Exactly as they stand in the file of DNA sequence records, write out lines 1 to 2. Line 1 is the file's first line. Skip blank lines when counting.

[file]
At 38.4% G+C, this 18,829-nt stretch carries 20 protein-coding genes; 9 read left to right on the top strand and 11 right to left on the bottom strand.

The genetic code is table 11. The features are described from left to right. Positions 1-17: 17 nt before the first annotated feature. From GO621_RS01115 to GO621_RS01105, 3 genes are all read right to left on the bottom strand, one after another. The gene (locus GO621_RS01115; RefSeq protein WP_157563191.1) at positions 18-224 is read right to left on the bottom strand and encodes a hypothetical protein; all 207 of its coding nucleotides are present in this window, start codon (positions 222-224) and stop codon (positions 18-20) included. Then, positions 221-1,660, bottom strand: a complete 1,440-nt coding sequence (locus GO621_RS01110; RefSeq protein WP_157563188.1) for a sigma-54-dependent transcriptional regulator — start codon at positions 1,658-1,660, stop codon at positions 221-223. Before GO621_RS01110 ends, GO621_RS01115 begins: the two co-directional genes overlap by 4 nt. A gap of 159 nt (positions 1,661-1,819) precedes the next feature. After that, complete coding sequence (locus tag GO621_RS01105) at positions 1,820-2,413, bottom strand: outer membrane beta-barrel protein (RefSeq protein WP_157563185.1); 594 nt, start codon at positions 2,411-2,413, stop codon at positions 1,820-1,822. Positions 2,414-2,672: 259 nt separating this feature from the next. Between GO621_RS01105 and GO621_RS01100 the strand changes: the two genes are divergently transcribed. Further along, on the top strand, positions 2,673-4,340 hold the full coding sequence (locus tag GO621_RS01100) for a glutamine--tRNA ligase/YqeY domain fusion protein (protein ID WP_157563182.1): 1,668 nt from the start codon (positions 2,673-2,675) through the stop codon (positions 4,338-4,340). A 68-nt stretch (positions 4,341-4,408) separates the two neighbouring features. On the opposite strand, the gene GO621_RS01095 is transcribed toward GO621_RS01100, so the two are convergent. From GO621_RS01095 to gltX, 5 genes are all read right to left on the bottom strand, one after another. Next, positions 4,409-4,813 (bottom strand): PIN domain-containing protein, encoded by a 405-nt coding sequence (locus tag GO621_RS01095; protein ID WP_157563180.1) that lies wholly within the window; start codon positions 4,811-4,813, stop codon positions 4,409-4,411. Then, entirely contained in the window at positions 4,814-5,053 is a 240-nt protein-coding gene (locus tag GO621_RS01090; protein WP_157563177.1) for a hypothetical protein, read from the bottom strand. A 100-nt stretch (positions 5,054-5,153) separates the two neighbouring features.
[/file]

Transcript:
At 38.4% G+C, this 18,829-nt stretch carries 20 protein-coding genes; 9 read left to right on the top strand and 11 right to left on the bottom strand.

The genetic code is table 11. The features are described from left to right. Positions 1-17: 17 nt before the first annotated feature. From GO621_RS01115 to GO621_RS01105, 3 genes are all read right to left on the bottom strand, one after another. The gene (locus GO621_RS01115; RefSeq protein WP_157563191.1) at positions 18-224 is read right to left on the bottom strand and encodes a hypothetical protein; all 207 of its coding nucleotides are present in this window, start codon (positions 222-224) and stop codon (positions 18-20) included. Then, positions 221-1,660, bottom strand: a complete 1,440-nt coding sequence (locus GO621_RS01110; RefSeq protein WP_157563188.1) for a sigma-54-dependent transcriptional regulator — start codon at positions 1,658-1,660, stop codon at positions 221-223. Before GO621_RS01110 ends, GO621_RS01115 begins: the two co-directional genes overlap by 4 nt. A gap of 159 nt (positions 1,661-1,819) precedes the next feature. After that, complete coding sequence (locus tag GO621_RS01105) at positions 1,820-2,413, bottom strand: outer membrane beta-barrel protein (RefSeq protein WP_157563185.1); 594 nt, start codon at positions 2,411-2,413, stop codon at positions 1,820-1,822. Positions 2,414-2,672: 259 nt separating this feature from the next. Between GO621_RS01105 and GO621_RS01100 the strand changes: the two genes are divergently transcribed. Further along, on the top strand, positions 2,673-4,340 hold the full coding sequence (locus tag GO621_RS01100) for a glutamine--tRNA ligase/YqeY domain fusion protein (protein ID WP_157563182.1): 1,668 nt from the start codon (positions 2,673-2,675) through the stop codon (positions 4,338-4,340). A 68-nt stretch (positions 4,341-4,408) separates the two neighbouring features. On the opposite strand, the gene GO621_RS01095 is transcribed toward GO621_RS01100, so the two are convergent. From GO621_RS01095 to gltX, 5 genes are all read right to left on the bottom strand, one after another. Next, positions 4,409-4,813 (bottom strand): PIN domain-containing protein, encoded by a 405-nt coding sequence (locus tag GO621_RS01095; protein ID WP_157563180.1) that lies wholly within the window; start codon positions 4,811-4,813, stop codon positions 4,409-4,411. Then, entirely contained in the window at positions 4,814-5,053 is a 240-nt protein-coding gene (locus tag GO621_RS01090; protein WP_157563177.1) for a hypothetical protein, read from the bottom strand. A 100-nt stretch (positions 5,054-5,153) separates the two neighbouring features.